The Royal Navy’s new flagship HMS Queen Elizabeth finally set sail on Monday from Portsmouth after four postponements earlier this year due to an outbreak of the novel coronavirus among its crew as well as bad weather. The new £3.1 billion 65,000 ton aircraft carrier will take part in Exercise Joint Warrior off the coast of Scotland with Royal Air Force (RAF) and U.S. Air Force F-35B Lightning II fighter jets as well as several other British warships, a U.S. Navy destroyer and Dutch Navy frigate. This exercise is a chance for the crew to develop the skills to work with personnel from other nations, the British Ministry of Defence said in a statement.
HMS Queen Elizabeth, which is the first carrier operated by Great Britain’s Royal Navy since the HMS Ark Royal was decommissioned in 2011, will also have the largest group of aircraft on a Royal Navy warship since HMS Hermes was in commission. She had been under a state of quarantine in recent months to stop the spread of covιᴅ-19. Two previous departures, one in April and the second in September, were cancelled after a small number of crew members tested positive for covιᴅ-19.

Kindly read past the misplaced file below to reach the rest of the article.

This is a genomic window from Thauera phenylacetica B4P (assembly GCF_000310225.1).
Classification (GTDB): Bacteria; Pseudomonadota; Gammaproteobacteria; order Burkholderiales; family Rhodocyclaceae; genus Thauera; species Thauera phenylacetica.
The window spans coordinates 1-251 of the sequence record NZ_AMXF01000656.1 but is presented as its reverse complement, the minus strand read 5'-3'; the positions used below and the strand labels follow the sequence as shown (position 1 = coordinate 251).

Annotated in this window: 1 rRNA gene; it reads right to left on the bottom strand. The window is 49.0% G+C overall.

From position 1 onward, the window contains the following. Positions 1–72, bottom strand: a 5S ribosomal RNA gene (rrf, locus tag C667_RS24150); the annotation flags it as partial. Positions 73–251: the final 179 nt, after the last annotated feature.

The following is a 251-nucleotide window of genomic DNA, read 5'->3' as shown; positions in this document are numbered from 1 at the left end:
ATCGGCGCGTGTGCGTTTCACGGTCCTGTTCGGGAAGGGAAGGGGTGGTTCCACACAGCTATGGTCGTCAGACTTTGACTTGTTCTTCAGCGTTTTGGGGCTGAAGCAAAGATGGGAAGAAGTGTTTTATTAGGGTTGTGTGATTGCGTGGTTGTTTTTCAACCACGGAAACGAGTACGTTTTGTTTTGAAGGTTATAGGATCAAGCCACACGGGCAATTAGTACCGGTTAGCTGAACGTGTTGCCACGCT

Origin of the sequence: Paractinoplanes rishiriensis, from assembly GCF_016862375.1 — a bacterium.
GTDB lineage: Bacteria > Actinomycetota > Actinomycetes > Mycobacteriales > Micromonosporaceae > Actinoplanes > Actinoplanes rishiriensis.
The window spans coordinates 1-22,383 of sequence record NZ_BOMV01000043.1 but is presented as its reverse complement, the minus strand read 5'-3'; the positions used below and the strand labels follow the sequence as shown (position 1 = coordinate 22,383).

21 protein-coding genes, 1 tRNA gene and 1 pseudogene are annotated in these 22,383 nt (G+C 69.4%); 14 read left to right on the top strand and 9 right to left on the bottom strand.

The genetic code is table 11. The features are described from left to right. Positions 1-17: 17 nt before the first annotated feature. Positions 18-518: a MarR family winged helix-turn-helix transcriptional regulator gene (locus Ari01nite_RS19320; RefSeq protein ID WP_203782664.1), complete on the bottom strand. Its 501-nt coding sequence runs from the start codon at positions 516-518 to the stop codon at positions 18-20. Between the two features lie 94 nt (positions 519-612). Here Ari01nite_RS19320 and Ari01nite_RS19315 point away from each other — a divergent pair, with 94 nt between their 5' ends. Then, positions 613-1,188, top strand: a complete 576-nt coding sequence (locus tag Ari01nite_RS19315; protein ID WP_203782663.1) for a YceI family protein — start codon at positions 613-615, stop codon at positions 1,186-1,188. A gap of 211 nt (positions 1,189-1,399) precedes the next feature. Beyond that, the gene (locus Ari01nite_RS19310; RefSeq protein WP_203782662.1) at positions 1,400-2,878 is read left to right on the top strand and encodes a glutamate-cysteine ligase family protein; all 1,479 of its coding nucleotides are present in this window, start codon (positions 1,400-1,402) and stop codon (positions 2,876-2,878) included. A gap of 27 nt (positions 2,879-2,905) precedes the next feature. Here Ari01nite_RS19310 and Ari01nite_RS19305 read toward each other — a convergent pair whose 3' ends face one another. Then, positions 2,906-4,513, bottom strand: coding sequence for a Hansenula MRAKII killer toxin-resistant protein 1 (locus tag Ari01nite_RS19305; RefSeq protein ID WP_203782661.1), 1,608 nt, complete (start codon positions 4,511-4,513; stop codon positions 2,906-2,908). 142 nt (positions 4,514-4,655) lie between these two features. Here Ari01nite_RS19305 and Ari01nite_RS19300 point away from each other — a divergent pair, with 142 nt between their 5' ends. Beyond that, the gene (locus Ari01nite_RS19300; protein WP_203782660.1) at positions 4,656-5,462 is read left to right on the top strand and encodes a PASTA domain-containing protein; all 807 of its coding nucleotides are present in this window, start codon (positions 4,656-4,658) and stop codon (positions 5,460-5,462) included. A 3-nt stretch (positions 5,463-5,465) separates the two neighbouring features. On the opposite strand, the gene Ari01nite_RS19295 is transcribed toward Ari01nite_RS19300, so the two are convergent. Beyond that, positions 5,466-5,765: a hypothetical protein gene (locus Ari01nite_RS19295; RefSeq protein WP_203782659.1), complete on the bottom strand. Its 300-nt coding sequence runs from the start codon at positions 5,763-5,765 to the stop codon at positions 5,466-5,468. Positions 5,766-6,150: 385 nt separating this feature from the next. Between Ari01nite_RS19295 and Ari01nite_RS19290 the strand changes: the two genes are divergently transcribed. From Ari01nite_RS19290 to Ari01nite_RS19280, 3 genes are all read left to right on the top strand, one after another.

Yet after months of delays, she was underway on Monday. Six super-powered tugs helped guide the 900 foot long Royal Navy carrier out of port on a nearly cloudless day as hundreds lined the coast to watch her departure. “Big Lizzie,” as the warship is known fondly to her 1,700 crewmembers, will travel to the North Sea to take part in training drills with around a dozen new vertical and/or short take-off and landing (V/STOL) F-35B fighter jets from the 617 Squadron “Dambusters.” An additional 10 F-35Bs from the United States Marine Fighter Attack (VMFA) Squadron 211 “The Wake Island Avengers” were training alongside the Dambusters in recent weeks.
The British and American F-35s will further conduct carrier qualification training from HMS Queen Elizabeth, to prepare pilots for day and night operations, as well as ωεɑρσռs training. The carrier can support a total of thirty-six of the Lockheed Martin-built fifth-generation stealth fighters. The carrier is able to launch twenty-four of the aircraft in just five minutes, and has a maximum recovery rate of twenty-four aircraft in as many minutes.
In addition to carrying what has been described as the most dominant fifth-generation jet fighter in service today, the carrier’s air wing is also composed of nine anti-submarine Merlin HM2 medium-lift naval helicopters along with four or five Merlin choppers for airborne early warning missions. For land operations, the carrier can also carry a mix of other helicopters including the CH-47 Chinook, AH-64 Apache, Merlin HC4, and Wildcat HM2.
While Big Lizzie is still undergoing training exercises, the carrier will make its official “maiden voyage” next year. It will be a grand voyage at that as the Royal Navy’s flagship will head to the Far East, which is notable as the Royal Navy hasn’t had a permanent military or naval presence “East of Suez” since the early days of the Cold ധąɾ.